Hong is not an artist who doesn’t think about his place within the industry, his many filmmaker characters always complain of constant festival appearances, lack of money, and producers who will never understand true artistic vision; but it is telling that Hong simply stages an encounter when asked to address such a gigantic question. In its brazen reticence towards addressing the requested subject, it reveals what he really believes is the future of cinema. Hong’s idea is that if things are so shitty for cinema right now, the response is to go smaller, burrow into oneself and become more stubborn, reject the bloat present in both the multiplex and film festivals, and consider your apparently “minor” films as your primary form of opposition. Manny Farber’s white elephant/termite art dichotomy is often completely misunderstood nowadays, but we live in an era of the most artless elephants ever put to movie (or phone) screens. Hong’s response is to stay in a minor key, like Flaubert said in a letter: “there is no such thing as a fine subject” and “one can write equally well about anything at all. It is the artist who elevates things.” To bring back Fassbinder, he often spoke of building a house with his filmography, and while Hong maintains his pace, therefore having enough plywood, he prefers to keep remodeling the basement.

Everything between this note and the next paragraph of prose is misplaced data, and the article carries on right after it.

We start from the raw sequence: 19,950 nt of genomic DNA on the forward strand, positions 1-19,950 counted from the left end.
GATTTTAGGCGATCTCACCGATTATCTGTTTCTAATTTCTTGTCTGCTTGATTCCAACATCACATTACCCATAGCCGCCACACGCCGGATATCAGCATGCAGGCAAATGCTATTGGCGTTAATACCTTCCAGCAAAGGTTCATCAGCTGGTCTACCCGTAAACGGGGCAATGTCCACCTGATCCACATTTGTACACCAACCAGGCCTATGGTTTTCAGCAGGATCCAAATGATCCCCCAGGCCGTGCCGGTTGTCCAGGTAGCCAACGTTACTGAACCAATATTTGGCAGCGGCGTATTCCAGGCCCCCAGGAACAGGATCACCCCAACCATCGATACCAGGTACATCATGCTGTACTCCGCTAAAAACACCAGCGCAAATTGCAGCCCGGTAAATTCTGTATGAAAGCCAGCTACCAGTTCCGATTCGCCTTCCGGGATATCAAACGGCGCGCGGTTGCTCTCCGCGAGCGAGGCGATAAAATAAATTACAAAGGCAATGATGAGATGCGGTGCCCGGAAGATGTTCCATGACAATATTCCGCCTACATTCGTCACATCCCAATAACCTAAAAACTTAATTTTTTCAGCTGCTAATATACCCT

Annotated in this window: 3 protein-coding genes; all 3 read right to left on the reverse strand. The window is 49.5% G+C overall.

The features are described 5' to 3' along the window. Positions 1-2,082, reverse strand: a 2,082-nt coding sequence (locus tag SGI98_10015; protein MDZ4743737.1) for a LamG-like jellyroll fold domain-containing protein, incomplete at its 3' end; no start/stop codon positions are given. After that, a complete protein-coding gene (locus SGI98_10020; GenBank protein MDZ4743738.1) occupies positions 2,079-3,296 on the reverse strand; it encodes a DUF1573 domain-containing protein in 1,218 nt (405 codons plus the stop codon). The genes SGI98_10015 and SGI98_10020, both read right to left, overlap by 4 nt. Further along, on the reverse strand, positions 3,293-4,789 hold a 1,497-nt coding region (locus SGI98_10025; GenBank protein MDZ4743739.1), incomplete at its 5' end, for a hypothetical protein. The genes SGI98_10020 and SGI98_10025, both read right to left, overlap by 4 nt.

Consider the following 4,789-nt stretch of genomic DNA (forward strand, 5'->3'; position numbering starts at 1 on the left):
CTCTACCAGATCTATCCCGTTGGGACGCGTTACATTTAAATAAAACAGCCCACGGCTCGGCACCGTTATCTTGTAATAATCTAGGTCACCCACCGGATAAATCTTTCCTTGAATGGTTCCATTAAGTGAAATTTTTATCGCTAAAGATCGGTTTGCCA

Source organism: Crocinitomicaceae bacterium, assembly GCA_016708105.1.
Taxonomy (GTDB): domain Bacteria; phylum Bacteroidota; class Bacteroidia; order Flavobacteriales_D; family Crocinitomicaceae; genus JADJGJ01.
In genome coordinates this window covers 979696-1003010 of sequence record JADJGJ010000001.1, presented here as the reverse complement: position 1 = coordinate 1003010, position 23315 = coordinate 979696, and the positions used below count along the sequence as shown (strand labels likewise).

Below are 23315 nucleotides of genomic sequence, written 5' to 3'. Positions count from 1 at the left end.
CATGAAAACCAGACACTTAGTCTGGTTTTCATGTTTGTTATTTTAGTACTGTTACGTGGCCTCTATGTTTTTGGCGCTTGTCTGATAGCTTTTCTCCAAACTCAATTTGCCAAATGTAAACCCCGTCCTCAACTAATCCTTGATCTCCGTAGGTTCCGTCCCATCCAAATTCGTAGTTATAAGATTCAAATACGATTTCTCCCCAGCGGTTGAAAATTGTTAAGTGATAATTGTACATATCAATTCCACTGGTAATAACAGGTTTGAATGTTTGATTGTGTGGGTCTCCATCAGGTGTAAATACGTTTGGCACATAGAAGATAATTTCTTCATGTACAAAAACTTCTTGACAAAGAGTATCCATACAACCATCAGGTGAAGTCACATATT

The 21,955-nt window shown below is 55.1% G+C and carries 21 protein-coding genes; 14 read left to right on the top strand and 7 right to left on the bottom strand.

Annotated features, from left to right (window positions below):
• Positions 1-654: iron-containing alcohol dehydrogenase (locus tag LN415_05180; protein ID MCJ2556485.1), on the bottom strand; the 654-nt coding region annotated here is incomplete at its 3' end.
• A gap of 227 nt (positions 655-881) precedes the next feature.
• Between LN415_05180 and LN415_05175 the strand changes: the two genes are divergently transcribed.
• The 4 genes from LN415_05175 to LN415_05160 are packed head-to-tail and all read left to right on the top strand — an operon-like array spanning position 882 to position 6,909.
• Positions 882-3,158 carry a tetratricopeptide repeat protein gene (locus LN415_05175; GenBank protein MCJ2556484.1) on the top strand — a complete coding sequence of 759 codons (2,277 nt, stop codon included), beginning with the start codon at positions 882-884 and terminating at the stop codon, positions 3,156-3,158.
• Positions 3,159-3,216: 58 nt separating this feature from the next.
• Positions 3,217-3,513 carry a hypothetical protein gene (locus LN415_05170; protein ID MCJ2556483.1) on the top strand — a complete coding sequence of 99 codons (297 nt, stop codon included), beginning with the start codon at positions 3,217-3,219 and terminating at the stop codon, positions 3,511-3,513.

As mentioned before, Schrader seems to be moving somewhat in this direction, even while maintaining what could be considered “elephantine” themes, and his own entry into the Future Reloaded series sheds some light on his slight divergence from Hong in this respect. His film is quite possibly his magnum opus, the ultimate “Man in the room” film, where Schrader himself dons a Doctor Octopus style apparatus, its various arms ornamented with Go-Pros, as he takes a stroll on the High Line in NYC donning a neon green helmet. “Motion pictures are again in a time of crisis” he exclaims—it is worth nothing the wonderful nasally timbre of his voice, key to the film’s effects—as he makes a distinction between the socially determined crisis of cinema resulting from the tumultuous cultural conditions around the New Hollywood era, and the technological crisis emerging in the present day, speaking of how “we don’t know quite what movies are”. Schrader’s critical writings about the noir and Yakuza genres had similar conclusions present here, where he posited that these generic forms were cinema’s way of responding to particular conditions of the time period. This implies a belief in cinema’s unique dexterity at being able to react and, in better ways that other art forms, address The Things That Are Happening.